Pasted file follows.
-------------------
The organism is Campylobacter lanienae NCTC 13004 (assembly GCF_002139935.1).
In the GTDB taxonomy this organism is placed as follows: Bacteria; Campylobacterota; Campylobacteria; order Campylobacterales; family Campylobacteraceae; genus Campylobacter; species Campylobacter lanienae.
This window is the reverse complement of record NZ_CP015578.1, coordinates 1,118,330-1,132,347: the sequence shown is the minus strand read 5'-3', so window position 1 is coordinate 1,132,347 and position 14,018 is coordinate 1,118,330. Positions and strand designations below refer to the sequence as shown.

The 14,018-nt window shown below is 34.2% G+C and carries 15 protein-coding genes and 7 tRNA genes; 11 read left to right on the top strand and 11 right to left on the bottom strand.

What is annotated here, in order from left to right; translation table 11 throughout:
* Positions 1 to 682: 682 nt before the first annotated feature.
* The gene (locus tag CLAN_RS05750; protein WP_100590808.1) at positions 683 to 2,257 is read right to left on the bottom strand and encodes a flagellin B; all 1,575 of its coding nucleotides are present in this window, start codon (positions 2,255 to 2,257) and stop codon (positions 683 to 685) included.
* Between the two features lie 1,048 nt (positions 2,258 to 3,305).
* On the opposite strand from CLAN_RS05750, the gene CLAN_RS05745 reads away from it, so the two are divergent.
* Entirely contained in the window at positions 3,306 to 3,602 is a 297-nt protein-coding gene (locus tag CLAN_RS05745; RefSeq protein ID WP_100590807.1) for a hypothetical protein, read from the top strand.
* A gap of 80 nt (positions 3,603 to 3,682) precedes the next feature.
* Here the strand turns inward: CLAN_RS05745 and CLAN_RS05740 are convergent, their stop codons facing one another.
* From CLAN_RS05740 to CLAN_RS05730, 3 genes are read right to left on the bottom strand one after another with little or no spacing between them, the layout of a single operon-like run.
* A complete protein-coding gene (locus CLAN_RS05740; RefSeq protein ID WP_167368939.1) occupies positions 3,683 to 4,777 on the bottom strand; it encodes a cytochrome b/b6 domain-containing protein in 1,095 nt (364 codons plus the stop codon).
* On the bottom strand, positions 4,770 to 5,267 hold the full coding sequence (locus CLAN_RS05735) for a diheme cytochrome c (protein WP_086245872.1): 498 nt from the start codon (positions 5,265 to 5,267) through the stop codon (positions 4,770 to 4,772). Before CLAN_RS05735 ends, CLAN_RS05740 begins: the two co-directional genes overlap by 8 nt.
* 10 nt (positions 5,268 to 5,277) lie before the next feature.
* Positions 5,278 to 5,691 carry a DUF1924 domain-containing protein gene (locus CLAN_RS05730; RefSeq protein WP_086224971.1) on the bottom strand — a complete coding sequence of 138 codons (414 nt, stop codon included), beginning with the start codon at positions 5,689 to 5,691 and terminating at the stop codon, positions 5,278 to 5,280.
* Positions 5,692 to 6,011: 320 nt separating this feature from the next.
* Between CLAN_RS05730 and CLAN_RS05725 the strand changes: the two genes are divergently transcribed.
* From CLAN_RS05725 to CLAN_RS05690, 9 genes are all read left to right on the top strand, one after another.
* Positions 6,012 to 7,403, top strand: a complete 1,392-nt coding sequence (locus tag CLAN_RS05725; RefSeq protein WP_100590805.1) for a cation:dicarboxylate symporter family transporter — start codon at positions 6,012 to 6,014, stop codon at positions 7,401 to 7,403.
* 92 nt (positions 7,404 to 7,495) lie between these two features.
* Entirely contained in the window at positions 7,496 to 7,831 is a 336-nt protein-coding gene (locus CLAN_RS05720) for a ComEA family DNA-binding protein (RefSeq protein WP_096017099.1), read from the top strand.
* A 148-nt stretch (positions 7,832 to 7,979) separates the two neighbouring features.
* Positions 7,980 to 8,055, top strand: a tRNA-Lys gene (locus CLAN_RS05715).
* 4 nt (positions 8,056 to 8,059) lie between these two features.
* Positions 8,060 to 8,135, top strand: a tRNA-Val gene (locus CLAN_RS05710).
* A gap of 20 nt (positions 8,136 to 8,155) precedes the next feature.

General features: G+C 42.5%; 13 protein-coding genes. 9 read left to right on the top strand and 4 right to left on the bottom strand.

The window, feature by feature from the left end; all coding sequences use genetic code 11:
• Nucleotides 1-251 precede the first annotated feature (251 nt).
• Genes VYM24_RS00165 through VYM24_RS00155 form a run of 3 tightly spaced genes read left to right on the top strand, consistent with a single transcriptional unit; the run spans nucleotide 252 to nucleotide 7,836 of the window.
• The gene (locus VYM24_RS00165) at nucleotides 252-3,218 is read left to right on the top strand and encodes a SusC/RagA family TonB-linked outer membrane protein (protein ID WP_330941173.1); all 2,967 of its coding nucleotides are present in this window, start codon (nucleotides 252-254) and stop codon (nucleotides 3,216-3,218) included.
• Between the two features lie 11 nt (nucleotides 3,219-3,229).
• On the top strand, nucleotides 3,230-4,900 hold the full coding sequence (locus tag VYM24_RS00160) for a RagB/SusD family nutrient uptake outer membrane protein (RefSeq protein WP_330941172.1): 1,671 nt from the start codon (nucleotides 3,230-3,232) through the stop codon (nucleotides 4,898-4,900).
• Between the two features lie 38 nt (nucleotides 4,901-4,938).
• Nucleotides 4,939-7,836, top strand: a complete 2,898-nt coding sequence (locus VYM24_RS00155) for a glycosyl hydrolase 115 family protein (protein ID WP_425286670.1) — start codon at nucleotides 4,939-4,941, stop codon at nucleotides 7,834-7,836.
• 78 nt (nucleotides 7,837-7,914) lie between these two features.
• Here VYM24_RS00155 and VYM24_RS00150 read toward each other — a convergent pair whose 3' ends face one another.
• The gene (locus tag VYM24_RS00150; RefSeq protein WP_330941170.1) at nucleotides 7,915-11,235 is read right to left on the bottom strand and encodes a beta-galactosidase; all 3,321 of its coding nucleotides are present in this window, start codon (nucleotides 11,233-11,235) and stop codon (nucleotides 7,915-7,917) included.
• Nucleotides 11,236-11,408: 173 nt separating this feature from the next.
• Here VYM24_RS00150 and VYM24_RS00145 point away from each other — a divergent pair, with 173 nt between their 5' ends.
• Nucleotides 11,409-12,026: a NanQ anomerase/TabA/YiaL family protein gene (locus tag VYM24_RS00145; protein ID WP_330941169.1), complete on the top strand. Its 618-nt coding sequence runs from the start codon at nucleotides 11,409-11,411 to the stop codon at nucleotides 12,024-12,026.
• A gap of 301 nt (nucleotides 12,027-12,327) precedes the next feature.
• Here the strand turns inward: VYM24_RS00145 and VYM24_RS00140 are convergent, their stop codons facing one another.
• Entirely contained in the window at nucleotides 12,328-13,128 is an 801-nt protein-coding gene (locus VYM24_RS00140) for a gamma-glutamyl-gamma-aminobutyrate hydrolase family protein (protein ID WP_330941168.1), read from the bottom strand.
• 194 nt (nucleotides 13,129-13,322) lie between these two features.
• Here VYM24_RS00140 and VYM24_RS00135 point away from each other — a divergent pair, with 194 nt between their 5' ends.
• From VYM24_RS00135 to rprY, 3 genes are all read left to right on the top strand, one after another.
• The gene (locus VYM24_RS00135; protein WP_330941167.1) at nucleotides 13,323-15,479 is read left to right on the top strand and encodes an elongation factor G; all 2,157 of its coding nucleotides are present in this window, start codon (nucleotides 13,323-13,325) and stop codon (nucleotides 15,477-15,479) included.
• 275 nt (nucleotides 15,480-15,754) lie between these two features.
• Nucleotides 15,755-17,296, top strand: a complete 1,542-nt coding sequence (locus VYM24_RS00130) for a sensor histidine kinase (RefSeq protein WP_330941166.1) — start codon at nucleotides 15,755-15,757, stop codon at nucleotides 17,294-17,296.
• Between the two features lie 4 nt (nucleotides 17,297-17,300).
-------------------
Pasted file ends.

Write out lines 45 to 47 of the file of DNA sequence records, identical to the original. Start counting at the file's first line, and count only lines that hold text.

• Here the strand turns inward: VYM24_RS00145 and VYM24_RS00140 are convergent, their stop codons facing one another.
• Entirely contained in the window at nucleotides 12,328-13,128 is an 801-nt protein-coding gene (locus VYM24_RS00140) for a gamma-glutamyl-gamma-aminobutyrate hydrolase family protein (protein ID WP_330941168.1), read from the bottom strand.
• 194 nt (nucleotides 13,129-13,322) lie between these two features.